Former Chilean President Michelle Bachelet will be the next United Nations High Commissioner for Human Rights, the organization announced Wednesday.
The announcement of Bachelet, Chile’s first female president and a former political prisoner in her country, was praised by human rights activists.
“As a victim herself, she brings a unique perspective to the role on the importance of a vigorous defense of human rights,” Kenneth Roth, the executive director of Human Rights Watch, said in a statement. “People worldwide will depend on her to be a public and forceful champion, especially where offenders are powerful.”
Bachelet will replace Zeid Ra’ad al-Hussein, a Jordanian prince and longtime diplomat who was vocal in his criticism of many governments’ records on human rights, including war-torn countries like Syria and developed world powers like the United States.
Al-Hussein announced he wouldn’t seek another four-year tenure in the role because he was being pressured to go easier on human rights criticism.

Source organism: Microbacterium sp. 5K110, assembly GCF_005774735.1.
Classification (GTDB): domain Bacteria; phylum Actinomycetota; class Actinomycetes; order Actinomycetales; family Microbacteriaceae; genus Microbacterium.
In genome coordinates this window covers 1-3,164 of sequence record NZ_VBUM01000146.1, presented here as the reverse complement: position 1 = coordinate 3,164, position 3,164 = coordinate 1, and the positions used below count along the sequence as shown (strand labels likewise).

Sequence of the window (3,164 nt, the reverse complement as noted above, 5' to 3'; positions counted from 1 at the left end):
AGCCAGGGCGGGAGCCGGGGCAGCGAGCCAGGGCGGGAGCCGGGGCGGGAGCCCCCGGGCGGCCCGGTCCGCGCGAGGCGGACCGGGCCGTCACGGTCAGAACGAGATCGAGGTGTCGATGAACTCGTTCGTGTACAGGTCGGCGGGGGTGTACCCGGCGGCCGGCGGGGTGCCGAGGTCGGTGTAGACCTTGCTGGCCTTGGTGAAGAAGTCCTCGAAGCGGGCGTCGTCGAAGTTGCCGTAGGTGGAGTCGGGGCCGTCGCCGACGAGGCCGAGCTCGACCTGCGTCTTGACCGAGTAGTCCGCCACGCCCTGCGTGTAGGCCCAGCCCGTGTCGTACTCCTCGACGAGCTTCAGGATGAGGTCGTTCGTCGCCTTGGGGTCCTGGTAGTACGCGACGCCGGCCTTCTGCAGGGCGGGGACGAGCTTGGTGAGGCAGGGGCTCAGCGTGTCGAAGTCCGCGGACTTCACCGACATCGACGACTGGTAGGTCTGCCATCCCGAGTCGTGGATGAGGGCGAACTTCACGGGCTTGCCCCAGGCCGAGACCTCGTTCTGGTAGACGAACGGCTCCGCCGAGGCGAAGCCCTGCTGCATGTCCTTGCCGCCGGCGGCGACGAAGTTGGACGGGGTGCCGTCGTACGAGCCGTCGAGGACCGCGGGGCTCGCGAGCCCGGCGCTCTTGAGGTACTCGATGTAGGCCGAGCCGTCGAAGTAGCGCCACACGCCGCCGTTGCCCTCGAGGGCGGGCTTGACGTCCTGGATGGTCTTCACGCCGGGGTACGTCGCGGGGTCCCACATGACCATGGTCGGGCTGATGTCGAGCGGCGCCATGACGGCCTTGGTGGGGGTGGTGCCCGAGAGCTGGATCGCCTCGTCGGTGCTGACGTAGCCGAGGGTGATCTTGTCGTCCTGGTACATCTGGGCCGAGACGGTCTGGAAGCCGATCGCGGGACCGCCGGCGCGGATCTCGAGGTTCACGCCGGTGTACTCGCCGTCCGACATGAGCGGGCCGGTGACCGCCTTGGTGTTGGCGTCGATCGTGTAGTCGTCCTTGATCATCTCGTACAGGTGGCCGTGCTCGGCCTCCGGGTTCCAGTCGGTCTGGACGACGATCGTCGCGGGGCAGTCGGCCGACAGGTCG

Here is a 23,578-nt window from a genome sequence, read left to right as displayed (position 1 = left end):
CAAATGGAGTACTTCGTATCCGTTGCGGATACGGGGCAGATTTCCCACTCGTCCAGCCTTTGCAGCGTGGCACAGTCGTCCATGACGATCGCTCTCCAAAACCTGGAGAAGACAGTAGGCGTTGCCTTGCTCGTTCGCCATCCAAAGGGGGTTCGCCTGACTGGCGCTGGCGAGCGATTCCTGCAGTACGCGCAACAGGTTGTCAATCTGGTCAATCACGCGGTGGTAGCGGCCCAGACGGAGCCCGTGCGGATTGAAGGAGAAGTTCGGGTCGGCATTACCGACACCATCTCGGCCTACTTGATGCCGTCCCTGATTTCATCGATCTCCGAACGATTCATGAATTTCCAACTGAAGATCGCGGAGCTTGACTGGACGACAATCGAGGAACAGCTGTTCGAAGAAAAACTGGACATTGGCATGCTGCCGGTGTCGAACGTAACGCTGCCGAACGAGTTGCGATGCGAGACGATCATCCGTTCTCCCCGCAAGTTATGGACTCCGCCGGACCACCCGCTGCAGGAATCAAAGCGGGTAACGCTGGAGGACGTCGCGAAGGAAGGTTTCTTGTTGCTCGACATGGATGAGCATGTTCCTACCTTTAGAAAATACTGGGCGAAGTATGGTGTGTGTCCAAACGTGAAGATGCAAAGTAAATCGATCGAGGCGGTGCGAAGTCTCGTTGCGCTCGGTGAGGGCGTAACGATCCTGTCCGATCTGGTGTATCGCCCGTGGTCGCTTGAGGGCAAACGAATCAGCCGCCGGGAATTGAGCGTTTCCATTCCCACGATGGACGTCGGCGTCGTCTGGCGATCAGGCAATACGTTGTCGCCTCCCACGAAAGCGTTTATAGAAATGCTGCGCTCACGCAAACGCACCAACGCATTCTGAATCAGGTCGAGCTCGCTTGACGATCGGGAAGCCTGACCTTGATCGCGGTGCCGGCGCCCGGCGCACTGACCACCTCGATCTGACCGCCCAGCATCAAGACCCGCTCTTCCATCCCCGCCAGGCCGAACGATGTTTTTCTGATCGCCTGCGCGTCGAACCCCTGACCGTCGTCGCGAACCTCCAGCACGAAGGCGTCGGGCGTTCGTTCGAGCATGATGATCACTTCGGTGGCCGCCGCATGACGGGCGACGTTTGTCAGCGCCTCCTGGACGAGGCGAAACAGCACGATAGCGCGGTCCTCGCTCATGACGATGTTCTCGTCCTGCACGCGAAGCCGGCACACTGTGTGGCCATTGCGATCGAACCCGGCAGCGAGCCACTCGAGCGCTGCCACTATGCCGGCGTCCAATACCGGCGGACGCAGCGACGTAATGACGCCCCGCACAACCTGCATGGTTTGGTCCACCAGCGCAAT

Bachelet will take on the human rights role less than two months after the United States backed out of the U.N.’s Human Rights Council after being a target of the council’s criticism, which included a study that found the United States was the most unequal of all developed nations in the world.
Nikki Haley, the U.S. Ambassador to the United Nations, said she hopes Bachelet will “avoid the failures of the past.”
“The failures of the Human Rights Council make the Secretary-General’s selection of a new High Commissioner for Human Rights all the more important,” she said in a statement.